What Amanda Berry Has Taught Me

Screen shot taken from http://youtu.be/XeCPB38BDRM

Screen shot taken from http://youtu.be/XeCPB38BDRM

Like Charles Ramsey, I didn’t register Amanda Berry’s name when I woke up this morning to headlines that she had escaped from her prison in Cleveland. I was young when she was kidnapped, but even if I hadn’t been, I probably still wouldn’t have recognized her name; I generally try to avoid reading/hearing about stories like that because they give me nightmares. But when I read about her this morning I (and everyone else) was stunned by her courage in seizing this opportunity to take back her autonomy and freedom.

I think the questions that burn most in my mind are: How does one ever go back to a normal life after an experience as horrific as this? How does one forget the hideousness of this crime? How does her little girl ever get to recover some semblance of a normal childhood? And I think that these questions are warranted ones that are considered day after day by psychologists and mental health professionals across the globe. But what I have seen in this case is that these questions are not the only ones that need to be asked, and that there can be redemption in stories like this.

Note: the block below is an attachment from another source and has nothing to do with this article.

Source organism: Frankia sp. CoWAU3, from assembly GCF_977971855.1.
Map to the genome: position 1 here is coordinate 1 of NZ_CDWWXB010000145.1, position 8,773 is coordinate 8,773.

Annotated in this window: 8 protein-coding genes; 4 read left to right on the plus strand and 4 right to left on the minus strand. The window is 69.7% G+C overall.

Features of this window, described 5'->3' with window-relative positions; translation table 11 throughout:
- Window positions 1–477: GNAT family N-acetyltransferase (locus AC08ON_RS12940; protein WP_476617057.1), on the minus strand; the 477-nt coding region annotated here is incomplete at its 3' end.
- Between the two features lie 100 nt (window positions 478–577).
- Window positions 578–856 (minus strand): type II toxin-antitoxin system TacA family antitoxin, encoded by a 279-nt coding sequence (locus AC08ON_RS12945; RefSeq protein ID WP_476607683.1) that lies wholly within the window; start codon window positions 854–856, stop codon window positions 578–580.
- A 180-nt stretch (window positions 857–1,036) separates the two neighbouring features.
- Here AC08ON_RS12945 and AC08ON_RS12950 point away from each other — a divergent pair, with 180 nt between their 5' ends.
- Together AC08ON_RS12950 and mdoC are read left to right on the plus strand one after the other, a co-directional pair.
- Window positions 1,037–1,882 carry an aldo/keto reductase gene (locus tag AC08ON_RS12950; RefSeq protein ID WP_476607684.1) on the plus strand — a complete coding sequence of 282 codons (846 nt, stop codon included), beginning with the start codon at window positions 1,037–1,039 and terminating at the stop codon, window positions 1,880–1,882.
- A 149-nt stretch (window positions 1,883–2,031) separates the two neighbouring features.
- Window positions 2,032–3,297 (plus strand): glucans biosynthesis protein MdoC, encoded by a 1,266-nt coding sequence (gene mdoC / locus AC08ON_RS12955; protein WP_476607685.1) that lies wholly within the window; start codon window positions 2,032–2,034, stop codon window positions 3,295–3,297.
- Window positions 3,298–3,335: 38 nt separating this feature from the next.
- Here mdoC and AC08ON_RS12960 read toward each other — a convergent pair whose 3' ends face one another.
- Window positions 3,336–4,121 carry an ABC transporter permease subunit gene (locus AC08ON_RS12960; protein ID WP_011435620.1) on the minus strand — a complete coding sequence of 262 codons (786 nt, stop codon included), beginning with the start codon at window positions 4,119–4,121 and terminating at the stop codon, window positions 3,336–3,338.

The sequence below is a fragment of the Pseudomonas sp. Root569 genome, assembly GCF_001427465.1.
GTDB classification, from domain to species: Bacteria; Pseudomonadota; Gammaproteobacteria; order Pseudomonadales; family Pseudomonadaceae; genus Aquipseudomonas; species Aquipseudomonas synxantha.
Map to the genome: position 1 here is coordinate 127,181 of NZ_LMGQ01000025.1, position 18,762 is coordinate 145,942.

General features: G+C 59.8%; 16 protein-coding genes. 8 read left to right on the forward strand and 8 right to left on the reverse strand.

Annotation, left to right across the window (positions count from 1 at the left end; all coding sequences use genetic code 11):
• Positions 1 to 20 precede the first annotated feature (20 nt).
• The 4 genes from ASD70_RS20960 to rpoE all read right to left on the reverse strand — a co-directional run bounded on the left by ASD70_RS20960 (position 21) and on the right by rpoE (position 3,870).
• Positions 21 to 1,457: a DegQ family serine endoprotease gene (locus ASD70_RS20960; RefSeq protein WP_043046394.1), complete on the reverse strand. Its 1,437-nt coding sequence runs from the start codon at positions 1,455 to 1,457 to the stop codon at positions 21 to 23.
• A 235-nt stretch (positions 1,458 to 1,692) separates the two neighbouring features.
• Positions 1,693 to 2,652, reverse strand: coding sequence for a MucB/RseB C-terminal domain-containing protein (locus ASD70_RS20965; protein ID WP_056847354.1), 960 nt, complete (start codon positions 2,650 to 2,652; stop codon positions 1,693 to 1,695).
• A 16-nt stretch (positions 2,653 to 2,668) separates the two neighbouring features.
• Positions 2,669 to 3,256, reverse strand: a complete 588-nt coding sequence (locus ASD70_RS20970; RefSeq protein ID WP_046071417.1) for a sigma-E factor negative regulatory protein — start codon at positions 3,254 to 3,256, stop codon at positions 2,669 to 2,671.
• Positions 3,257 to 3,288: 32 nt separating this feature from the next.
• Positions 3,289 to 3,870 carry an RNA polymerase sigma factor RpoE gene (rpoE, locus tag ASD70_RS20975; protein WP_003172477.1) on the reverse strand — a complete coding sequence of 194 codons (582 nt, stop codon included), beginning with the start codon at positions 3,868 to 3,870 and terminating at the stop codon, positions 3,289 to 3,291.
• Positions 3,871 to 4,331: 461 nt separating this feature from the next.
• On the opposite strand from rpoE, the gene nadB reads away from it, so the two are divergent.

We see this redemption in Ms. Berry, who, in not submitting to her captors, has already started to reclaim some normalcy. For, even attempting escape means that she never submitted to her fate, never finally stopped believing that rescue was possible. Like The New Yorker’s Amy Davidson noted, she never forgot who she was, never forgot “that who she was mattered.”

I am not sure whether Ms. Knight or Ms. Dejesus ever forgot who they were, but certainly their will to live is equally as inspiring. I don’t know that I would have had the same resolve in a similar situation. But as I think back to my own past hurts and my own pain buried deep, I am encouraged that even experiences infinitely graver than my own can eventually find healing and redemption. I pray that Berry, Dejesus and Knight can begin and can continue to find strength and courage to face the return to a normal life and that they can find rest for their souls.

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lc-e1358128566135Laura Creel (@Little_Utopia) is the managing editor of Little Utopia.

Previously from Laura Creel:
Zach Braff the Everyman
My Facebook Recovery: Three Years Strong
Real Housewives Echo Some Real Values
U.S. Government Gives Advice on How to Invest Money — Because They’re Really Good At It
On Being a Miami Heat Fan

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